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Bwagg: I mean, my opinion is super biased on that because I think the Grand Sport's the best one to buy. Simply because it comes ready to go. It's a race car. I mean, it's got the LS3, it has widebody, has big brakes, has the good transmission, has a good rear end, has a dry sump. Which, I don't mess with any crazy oil like in other race cars, but it's nice that from the factory it has a dry sump.

It's got the power you need. I mean, not necessarily the power you need, but that car could have 350 horsepower and feel awesome. Since mine was so low miles, I didn't do any of the maintenance stuff. So my recommendation is just what I did. Coilovers, angle kit, handbrake. I didn't have to do anything to the rear end. I unplugged a couple of fuses and it works all the time.

Bwagg's C6

Simple, sick and clean. What else do you need?

TR: The only suggestion I have, well there’s a few, but it’s just to buy the best Corvette that you can. That goes without saying for a lot of this, but a lot of the Japanese cars will hold up better with miles, and I mean, 100,000 miles is low mileage for me, but owning that and then having owned one with double the miles? Those cars are worlds different as far as how they feel, especially on a C5 with creaks and rattles and all that stuff. 

But yeah, spend the money and also probably get a C6. The interior’s a little bit nicer and they did some stuff with heat shielding. These cars tend to bring some heat into the cabin.

Bwagg: Yeah, they’re mostly the same, aside from aesthetics and as you get newer the engine changes.

TR: Yeah, and the price is so close between C5s and non-LS3 C6s that you might as well. I mean, if you like pop-ups [then get a C5], but I think it’s worth a little bit extra and those cars will be newer and, generally, will have less miles and not have gone through as many owners. 

David: If I were to do it all again, I would buy the same car I have. The car just works. The engine was already built, and if I were to rebuild the car, I’d recommend somebody just do what Brian said: Coilovers, handbrake, good seats and then maybe knuckle adapters, or , you know, SLR makes a good knuckle adapter kit that works great. Or you can mod your knuckles.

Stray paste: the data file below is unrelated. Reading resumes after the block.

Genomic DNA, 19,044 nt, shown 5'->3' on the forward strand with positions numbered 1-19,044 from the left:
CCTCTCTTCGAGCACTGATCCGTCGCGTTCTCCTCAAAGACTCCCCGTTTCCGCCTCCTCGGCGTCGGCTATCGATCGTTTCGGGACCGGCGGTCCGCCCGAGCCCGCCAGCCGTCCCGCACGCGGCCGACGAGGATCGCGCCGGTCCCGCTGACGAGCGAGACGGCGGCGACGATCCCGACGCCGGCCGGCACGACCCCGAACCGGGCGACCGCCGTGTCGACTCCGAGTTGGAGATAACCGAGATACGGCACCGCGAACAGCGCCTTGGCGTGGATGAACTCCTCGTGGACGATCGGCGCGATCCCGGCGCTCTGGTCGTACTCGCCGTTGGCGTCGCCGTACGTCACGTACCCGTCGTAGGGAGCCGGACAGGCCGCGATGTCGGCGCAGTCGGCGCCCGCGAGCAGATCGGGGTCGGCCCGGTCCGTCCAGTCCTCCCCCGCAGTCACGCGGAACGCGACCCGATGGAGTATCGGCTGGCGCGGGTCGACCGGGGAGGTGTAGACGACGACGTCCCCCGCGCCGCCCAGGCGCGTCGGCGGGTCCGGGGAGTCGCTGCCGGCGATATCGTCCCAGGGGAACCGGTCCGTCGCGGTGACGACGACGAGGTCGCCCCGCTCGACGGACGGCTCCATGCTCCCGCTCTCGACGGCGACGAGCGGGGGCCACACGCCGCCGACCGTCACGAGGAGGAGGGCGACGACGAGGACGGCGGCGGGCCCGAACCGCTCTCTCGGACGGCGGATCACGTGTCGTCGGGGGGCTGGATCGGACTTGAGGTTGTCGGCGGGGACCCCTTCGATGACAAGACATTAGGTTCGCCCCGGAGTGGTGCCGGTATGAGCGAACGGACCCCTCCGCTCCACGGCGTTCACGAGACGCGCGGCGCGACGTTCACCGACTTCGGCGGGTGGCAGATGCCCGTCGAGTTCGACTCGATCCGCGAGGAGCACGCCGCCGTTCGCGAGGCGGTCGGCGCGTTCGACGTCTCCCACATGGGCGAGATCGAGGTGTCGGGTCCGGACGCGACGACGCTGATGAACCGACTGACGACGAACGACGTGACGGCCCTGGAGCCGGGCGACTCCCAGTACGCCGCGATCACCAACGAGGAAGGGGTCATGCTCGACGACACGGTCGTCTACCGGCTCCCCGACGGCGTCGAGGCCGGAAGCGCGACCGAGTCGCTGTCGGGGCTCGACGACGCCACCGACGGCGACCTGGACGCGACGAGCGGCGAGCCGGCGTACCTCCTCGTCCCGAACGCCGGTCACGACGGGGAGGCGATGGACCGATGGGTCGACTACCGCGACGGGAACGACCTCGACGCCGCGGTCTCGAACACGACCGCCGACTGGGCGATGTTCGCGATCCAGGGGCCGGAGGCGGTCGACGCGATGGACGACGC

For a recommendation to get into a Corvette, I would choose an ‘01 or newer C5 because they’ve got the bigger torque tube that’s a lot stronger, you don’t have the stupid ABS control modules…

TR: Wait, they have a bigger torque tube?

David: Yeah, they go from 10mm to 12mm.

TR: I’ve got junk. 

Is it hard to find aero and stuff for these cars?

Bwagg: Yes. My car is completely stock. That’s the way it came.

David: My car has a $100 front lip on it and $200 overfenders that I got off Marketplace. 

TR: I have a lot of Ebay parts on my car. Aero from a Corolla, S550 Mustang, Honda Accord, you’ve really just gotta get creative. They’re starting to make more for the car, but they used to have front lips that would basically block the V-mount. I about grenaded my motor on the way to NSB two years ago because the front lip just blocked all heat and because I decided to give it a pull on the way and it decided to do some Chernobyl shit and, well, the temps were very hot, and then I saw zero oil pressure, and I added 8 more quarts after and it was fine…

TR's C5

TR's C5 has some pretty sick Batmobile vibes.

As far as aero, there’s a few companies out there that have said they were going to make stuff for the past two years, but they haven’t made anything for C5s yet. People would buy them, so I don’t know what the holdup is, but I’m sure there’s a reason for that. You know, there’s going to be like two cool kits that come out, and then everybody’s gonna buy them and have the same shit anyways, so I’m glad I have a stock body. I think it looks fine. 

David: Yeah, so if Parts Shop MAX or 2F Performance wants to give David Whelen a kit like that, feel free to hit me up! I’d be happy to run it. 

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If it wasn’t obvious already, these dudes love their ‘Vettes. I only included what amounts to a few minutes of a much longer conversation between the four of us, but if you’ve got any more questions I’m sure they’d be happy to answer them. Just shoot them a message or talk to them at an event. 

Bwagg and TR's vettes

They're just really good. That's all.

To sum it all up, Corvettes make for pretty damn good drift cars. They’re set up decently right out of the box, and with a few mods they can become crazy good, easy to slide rides. Are they perfect for everybody? No, of course not. One thing the guys touched on is how they require a little extra commitment on the throttle. They’re fast and pretty hooked up, but, in turn, they’re pretty adjustable with the right parts. Throw on a sway bar and they get snappier in transition. Swap in a bigger cam for some added grunt. Cop an angle kit to give yourself some extra steering angle and make even more minute alignment adjustments. Or, just leave it all stock, throw on some coilovers and have a ball. 

At the end of the day, Corvettes add some ever-welcome variety to the drift scene. More options, more slides, more good. If you’re in the market for a new drift machine, or looking to get out of one chassis and into another, maybe take a look at some ‘Vettes. They’re getting more affordable, and they can be made to look pretty damn rad.